Thread's too long to read, so apologies if this has been posted.
I found a library sale copy of a Groff Conklin anthology, The Golden Age of Science Fiction. (This was a revised edition of The Best of Science Fiction, which was published in 1946.)
In it is a story by Arthur Leo Zagat, copyright 1936, originally published in Thrilling Wonder Stories. (A Gernsback magazine I believe.)
The title was The Lanson Screen. The title character invents a force shield that completely in effect puts everything within the shield into another universe. The shield is completely impenetrable. Lanson must turn off the shield from inside. A general orders the shield tested, on Manhattan. Lanson is killed in an accident, leaving Manhattan under a dome. (Ellipsoid, to be precise.) After sixty years, another genius finally figures out a way to dissolve the field. The final part of the story is a reading of part of the diary from one Manhattanite, all of whom died, followed by listeners continuing their planning for the future.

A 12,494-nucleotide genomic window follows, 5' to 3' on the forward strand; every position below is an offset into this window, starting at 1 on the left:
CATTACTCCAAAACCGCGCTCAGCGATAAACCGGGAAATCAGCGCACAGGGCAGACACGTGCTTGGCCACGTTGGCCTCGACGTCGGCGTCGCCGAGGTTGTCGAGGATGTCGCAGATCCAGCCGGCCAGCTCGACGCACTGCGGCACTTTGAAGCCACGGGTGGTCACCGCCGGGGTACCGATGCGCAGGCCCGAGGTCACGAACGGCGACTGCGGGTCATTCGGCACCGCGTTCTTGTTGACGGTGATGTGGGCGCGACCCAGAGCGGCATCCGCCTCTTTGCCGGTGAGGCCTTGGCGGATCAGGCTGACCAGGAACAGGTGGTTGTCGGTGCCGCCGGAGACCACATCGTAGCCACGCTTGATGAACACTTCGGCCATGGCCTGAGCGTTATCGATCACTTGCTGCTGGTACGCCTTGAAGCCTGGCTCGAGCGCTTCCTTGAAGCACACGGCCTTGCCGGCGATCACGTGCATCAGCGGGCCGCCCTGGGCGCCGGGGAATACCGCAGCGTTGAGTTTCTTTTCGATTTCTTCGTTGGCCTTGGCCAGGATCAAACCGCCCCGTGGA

It is amazing how few SF writers come up with a truly original idea.